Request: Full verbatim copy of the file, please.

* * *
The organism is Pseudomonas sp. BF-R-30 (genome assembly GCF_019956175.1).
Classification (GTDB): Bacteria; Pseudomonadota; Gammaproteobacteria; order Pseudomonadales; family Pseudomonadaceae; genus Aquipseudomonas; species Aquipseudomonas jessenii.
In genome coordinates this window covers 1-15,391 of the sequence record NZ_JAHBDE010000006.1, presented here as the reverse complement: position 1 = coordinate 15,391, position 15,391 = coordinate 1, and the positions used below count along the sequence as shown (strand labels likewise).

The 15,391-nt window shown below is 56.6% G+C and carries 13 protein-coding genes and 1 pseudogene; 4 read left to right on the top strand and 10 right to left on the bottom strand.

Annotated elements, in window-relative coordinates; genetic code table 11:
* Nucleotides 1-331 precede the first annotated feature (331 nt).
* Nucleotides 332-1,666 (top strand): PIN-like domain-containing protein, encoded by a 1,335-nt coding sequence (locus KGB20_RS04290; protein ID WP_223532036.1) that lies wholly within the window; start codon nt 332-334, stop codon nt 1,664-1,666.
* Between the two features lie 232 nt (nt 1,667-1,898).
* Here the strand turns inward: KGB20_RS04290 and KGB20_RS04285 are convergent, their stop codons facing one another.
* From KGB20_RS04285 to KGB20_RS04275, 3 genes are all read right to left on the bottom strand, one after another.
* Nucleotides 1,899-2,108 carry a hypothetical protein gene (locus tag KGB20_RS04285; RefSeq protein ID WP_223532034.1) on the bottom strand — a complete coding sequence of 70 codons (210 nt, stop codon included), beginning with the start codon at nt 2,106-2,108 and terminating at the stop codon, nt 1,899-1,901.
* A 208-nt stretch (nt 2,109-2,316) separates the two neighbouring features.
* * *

The organism is Pseudomonas sp. BF-R-30 (genome assembly GCF_019956175.1).
Classification (GTDB): Bacteria; Pseudomonadota; Gammaproteobacteria; order Pseudomonadales; family Pseudomonadaceae; genus Aquipseudomonas; species Aquipseudomonas jessenii.
In genome coordinates this window covers 1-15,391 of the sequence record NZ_JAHBDE010000006.1, presented here as the reverse complement: position 1 = coordinate 15,391, position 15,391 = coordinate 1, and the positions used below count along the sequence as shown (strand labels likewise).

The 15,391-nt window shown below is 56.6% G+C and carries 13 protein-coding genes and 1 pseudogene; 4 read left to right on the top strand and 10 right to left on the bottom strand.

Annotated elements, in window-relative coordinates; genetic code table 11:
* Nucleotides 1-331 precede the first annotated feature (331 nt).
* Nucleotides 332-1,666 (top strand): PIN-like domain-containing protein, encoded by a 1,335-nt coding sequence (locus KGB20_RS04290; protein ID WP_223532036.1) that lies wholly within the window; start codon nt 332-334, stop codon nt 1,664-1,666.
* Between the two features lie 232 nt (nt 1,667-1,898).
* Here the strand turns inward: KGB20_RS04290 and KGB20_RS04285 are convergent, their stop codons facing one another.
* From KGB20_RS04285 to KGB20_RS04275, 3 genes are all read right to left on the bottom strand, one after another.
* Nucleotides 1,899-2,108 carry a hypothetical protein gene (locus tag KGB20_RS04285; RefSeq protein ID WP_223532034.1) on the bottom strand — a complete coding sequence of 70 codons (210 nt, stop codon included), beginning with the start codon at nt 2,106-2,108 and terminating at the stop codon, nt 1,899-1,901.
* A 208-nt stretch (nt 2,109-2,316) separates the two neighbouring features.